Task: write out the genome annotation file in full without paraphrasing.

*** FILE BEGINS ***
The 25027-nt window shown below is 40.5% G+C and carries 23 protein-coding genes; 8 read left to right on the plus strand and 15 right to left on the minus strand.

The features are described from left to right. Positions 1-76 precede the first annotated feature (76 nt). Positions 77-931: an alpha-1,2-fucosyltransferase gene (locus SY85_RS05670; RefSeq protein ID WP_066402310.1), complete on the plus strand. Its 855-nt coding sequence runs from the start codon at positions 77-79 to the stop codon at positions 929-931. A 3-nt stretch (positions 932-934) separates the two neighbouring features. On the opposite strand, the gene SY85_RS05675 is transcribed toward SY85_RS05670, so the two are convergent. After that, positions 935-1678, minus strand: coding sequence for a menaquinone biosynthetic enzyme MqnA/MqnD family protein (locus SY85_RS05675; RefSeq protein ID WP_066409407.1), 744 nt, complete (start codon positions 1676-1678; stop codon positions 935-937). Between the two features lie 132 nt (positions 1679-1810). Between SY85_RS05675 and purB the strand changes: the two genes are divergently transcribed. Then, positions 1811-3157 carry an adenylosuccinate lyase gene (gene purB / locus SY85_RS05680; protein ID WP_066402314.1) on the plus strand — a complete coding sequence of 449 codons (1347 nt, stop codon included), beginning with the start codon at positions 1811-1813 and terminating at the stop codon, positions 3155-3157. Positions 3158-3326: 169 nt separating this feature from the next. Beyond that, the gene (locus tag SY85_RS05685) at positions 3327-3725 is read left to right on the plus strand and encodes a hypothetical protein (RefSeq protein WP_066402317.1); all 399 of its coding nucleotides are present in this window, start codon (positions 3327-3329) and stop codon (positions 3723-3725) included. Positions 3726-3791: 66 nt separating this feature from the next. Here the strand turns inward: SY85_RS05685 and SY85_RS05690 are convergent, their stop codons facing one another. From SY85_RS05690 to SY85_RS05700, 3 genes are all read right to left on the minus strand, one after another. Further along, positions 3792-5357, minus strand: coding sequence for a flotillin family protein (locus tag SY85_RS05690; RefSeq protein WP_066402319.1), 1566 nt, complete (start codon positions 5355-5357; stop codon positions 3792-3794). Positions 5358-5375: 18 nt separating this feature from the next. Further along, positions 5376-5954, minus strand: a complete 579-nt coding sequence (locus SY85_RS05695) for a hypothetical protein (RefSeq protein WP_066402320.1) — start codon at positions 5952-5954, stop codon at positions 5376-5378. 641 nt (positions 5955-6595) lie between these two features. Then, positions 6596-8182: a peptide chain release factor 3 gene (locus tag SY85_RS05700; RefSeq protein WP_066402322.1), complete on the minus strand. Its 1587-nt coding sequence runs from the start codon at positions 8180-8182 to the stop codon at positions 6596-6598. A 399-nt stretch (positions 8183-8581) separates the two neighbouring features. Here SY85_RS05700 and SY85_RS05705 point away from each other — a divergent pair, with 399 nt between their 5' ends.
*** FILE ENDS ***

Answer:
The 25027-nt window shown below is 40.5% G+C and carries 23 protein-coding genes; 8 read left to right on the plus strand and 15 right to left on the minus strand.

The features are described from left to right. Positions 1-76 precede the first annotated feature (76 nt). Positions 77-931: an alpha-1,2-fucosyltransferase gene (locus SY85_RS05670; RefSeq protein ID WP_066402310.1), complete on the plus strand. Its 855-nt coding sequence runs from the start codon at positions 77-79 to the stop codon at positions 929-931. A 3-nt stretch (positions 932-934) separates the two neighbouring features. On the opposite strand, the gene SY85_RS05675 is transcribed toward SY85_RS05670, so the two are convergent. After that, positions 935-1678, minus strand: coding sequence for a menaquinone biosynthetic enzyme MqnA/MqnD family protein (locus SY85_RS05675; RefSeq protein ID WP_066409407.1), 744 nt, complete (start codon positions 1676-1678; stop codon positions 935-937). Between the two features lie 132 nt (positions 1679-1810). Between SY85_RS05675 and purB the strand changes: the two genes are divergently transcribed. Then, positions 1811-3157 carry an adenylosuccinate lyase gene (gene purB / locus SY85_RS05680; protein ID WP_066402314.1) on the plus strand — a complete coding sequence of 449 codons (1347 nt, stop codon included), beginning with the start codon at positions 1811-1813 and terminating at the stop codon, positions 3155-3157. Positions 3158-3326: 169 nt separating this feature from the next. Beyond that, the gene (locus tag SY85_RS05685) at positions 3327-3725 is read left to right on the plus strand and encodes a hypothetical protein (RefSeq protein WP_066402317.1); all 399 of its coding nucleotides are present in this window, start codon (positions 3327-3329) and stop codon (positions 3723-3725) included. Positions 3726-3791: 66 nt separating this feature from the next. Here the strand turns inward: SY85_RS05685 and SY85_RS05690 are convergent, their stop codons facing one another. From SY85_RS05690 to SY85_RS05700, 3 genes are all read right to left on the minus strand, one after another. Further along, positions 3792-5357, minus strand: coding sequence for a flotillin family protein (locus tag SY85_RS05690; RefSeq protein WP_066402319.1), 1566 nt, complete (start codon positions 5355-5357; stop codon positions 3792-3794). Positions 5358-5375: 18 nt separating this feature from the next. Further along, positions 5376-5954, minus strand: a complete 579-nt coding sequence (locus SY85_RS05695) for a hypothetical protein (RefSeq protein WP_066402320.1) — start codon at positions 5952-5954, stop codon at positions 5376-5378. 641 nt (positions 5955-6595) lie between these two features. Then, positions 6596-8182: a peptide chain release factor 3 gene (locus tag SY85_RS05700; RefSeq protein WP_066402322.1), complete on the minus strand. Its 1587-nt coding sequence runs from the start codon at positions 8180-8182 to the stop codon at positions 6596-6598. A 399-nt stretch (positions 8183-8581) separates the two neighbouring features. Here SY85_RS05700 and SY85_RS05705 point away from each other — a divergent pair, with 399 nt between their 5' ends.